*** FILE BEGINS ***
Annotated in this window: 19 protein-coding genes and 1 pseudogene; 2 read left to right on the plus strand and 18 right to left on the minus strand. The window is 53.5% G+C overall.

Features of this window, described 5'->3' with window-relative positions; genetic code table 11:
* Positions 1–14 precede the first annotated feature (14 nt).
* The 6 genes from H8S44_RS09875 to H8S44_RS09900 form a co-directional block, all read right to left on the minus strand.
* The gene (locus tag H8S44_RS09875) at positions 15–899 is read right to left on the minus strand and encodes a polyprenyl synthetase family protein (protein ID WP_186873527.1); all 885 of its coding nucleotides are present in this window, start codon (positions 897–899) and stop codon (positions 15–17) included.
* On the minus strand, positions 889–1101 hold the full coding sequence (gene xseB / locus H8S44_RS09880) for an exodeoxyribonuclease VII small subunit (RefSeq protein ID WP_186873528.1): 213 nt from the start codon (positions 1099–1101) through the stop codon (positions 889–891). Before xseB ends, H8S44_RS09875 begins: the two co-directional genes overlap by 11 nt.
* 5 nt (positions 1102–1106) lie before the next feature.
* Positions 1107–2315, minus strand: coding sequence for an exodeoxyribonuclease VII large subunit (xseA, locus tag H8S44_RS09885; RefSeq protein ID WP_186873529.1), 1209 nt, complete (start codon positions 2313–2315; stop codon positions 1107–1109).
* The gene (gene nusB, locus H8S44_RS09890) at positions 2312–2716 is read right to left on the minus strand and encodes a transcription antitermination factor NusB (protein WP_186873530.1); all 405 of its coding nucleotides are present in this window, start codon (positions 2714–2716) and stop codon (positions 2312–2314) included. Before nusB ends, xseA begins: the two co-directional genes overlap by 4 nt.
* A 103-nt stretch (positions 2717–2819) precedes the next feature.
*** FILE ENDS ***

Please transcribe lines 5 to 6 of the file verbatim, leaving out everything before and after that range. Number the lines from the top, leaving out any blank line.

* The gene (locus tag H8S44_RS09875) at positions 15–899 is read right to left on the minus strand and encodes a polyprenyl synthetase family protein (protein ID WP_186873527.1); all 885 of its coding nucleotides are present in this window, start codon (positions 897–899) and stop codon (positions 15–17) included.
* On the minus strand, positions 889–1101 hold the full coding sequence (gene xseB / locus H8S44_RS09880) for an exodeoxyribonuclease VII small subunit (RefSeq protein ID WP_186873528.1): 213 nt from the start codon (positions 1099–1101) through the stop codon (positions 889–891). Before xseB ends, H8S44_RS09875 begins: the two co-directional genes overlap by 11 nt.